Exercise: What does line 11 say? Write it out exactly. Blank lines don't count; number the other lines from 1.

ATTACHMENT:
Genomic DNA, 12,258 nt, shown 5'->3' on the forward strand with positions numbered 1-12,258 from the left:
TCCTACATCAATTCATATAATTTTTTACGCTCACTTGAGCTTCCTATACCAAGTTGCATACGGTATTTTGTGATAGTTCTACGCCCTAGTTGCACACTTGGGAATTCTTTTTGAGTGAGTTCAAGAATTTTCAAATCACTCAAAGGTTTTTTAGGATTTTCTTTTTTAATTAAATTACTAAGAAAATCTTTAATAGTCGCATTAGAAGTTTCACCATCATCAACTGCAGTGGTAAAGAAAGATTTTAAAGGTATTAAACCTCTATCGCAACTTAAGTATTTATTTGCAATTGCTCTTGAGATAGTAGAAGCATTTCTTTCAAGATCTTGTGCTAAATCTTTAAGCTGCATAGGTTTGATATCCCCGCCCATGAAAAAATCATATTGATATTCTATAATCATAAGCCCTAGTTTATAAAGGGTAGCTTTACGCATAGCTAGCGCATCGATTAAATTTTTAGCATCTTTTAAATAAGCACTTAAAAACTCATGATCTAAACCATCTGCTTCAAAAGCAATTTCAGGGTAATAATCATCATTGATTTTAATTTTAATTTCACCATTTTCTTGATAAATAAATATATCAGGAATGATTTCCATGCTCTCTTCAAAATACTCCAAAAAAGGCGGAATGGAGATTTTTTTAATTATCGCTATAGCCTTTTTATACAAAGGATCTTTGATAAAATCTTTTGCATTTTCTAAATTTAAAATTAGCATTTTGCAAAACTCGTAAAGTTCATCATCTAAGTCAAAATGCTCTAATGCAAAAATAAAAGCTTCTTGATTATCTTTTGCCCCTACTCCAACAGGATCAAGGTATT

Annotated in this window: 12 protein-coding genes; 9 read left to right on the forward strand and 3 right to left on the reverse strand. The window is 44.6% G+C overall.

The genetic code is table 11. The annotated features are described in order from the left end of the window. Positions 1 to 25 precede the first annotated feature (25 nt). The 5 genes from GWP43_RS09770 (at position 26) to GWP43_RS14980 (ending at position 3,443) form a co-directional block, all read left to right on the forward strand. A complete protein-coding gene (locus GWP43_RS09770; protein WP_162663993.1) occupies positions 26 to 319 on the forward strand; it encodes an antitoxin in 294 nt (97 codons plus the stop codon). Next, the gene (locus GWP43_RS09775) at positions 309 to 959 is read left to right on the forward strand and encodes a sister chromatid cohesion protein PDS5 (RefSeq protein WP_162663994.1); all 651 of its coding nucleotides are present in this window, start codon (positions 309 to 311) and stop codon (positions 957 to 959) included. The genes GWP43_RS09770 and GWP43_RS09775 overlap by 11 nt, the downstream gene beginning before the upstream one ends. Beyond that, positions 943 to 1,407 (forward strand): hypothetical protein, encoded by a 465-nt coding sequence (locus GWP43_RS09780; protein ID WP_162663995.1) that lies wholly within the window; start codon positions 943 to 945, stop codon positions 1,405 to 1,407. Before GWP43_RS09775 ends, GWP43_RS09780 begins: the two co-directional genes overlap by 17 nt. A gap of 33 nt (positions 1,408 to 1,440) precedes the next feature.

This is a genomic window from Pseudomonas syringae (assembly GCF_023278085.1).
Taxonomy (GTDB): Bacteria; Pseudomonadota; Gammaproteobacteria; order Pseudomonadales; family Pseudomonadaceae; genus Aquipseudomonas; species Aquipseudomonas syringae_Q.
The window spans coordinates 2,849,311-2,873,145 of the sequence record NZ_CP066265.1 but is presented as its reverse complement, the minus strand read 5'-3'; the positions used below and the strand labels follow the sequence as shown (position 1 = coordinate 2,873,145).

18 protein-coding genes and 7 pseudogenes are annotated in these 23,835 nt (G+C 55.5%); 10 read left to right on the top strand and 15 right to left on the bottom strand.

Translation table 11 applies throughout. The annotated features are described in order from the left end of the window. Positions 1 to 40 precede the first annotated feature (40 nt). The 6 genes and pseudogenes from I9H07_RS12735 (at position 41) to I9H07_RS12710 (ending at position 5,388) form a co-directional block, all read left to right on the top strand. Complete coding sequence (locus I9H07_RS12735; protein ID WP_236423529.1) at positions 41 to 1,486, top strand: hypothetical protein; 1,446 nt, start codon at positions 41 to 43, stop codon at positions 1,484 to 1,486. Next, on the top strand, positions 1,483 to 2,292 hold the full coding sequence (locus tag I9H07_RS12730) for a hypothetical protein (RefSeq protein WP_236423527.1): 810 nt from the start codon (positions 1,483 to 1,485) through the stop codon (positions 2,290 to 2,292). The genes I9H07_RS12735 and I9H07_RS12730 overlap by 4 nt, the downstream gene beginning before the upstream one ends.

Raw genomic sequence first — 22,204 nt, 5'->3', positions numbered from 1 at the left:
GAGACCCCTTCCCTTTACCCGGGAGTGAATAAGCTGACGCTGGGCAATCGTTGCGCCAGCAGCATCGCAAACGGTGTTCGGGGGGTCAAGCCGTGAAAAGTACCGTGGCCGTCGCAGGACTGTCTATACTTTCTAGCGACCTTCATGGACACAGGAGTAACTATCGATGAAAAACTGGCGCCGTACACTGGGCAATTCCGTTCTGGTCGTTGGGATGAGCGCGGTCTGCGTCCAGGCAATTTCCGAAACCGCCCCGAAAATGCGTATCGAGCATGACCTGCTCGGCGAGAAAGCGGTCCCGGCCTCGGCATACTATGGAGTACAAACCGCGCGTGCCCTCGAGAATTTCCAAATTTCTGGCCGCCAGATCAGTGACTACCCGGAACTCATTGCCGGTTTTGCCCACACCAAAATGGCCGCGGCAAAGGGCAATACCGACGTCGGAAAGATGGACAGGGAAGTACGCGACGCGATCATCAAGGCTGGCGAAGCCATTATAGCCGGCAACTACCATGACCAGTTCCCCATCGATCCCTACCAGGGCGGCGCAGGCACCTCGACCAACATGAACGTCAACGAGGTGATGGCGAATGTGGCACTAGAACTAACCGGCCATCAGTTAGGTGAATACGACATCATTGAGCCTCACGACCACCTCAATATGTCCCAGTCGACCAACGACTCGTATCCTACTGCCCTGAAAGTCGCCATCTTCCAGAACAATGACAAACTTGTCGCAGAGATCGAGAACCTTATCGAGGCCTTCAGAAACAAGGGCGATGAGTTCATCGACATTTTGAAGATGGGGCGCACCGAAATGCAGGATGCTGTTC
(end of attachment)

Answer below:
GAGACCCCTTCCCTTTACCCGGGAGTGAATAAGCTGACGCTGGGCAATCGTTGCGCCAGCAGCATCGCAAACGGTGTTCGGGGGGTCAAGCCGTGAAAAGTACCGTGGCCGTCGCAGGACTGTCTATACTTTCTAGCGACCTTCATGGACACAGGAGTAACTATCGATGAAAAACTGGCGCCGTACACTGGGCAATTCCGTTCTGGTCGTTGGGATGAGCGCGGTCTGCGTCCAGGCAATTTCCGAAACCGCCCCGAAAATGCGTATCGAGCATGACCTGCTCGGCGAGAAAGCGGTCCCGGCCTCGGCATACTATGGAGTACAAACCGCGCGTGCCCTCGAGAATTTCCAAATTTCTGGCCGCCAGATCAGTGACTACCCGGAACTCATTGCCGGTTTTGCCCACACCAAAATGGCCGCGGCAAAGGGCAATACCGACGTCGGAAAGATGGACAGGGAAGTACGCGACGCGATCATCAAGGCTGGCGAAGCCATTATAGCCGGCAACTACCATGACCAGTTCCCCATCGATCCCTACCAGGGCGGCGCAGGCACCTCGACCAACATGAACGTCAACGAGGTGATGGCGAATGTGGCACTAGAACTAACCGGCCATCAGTTAGGTGAATACGACATCATTGAGCCTCACGACCACCTCAATATGTCCCAGTCGACCAACGACTCGTATCCTACTGCCCTGAAAGTCGCCATCTTCCAGAACAATGACAAACTTGTCGCAGAGATCGAGAACCTTATCGAGGCCTTCAGAAACAAGGGCGATGAGTTCATCGACATTTTGAAGATGGGGCGCACCGAAATGCAGGATGCTGTTC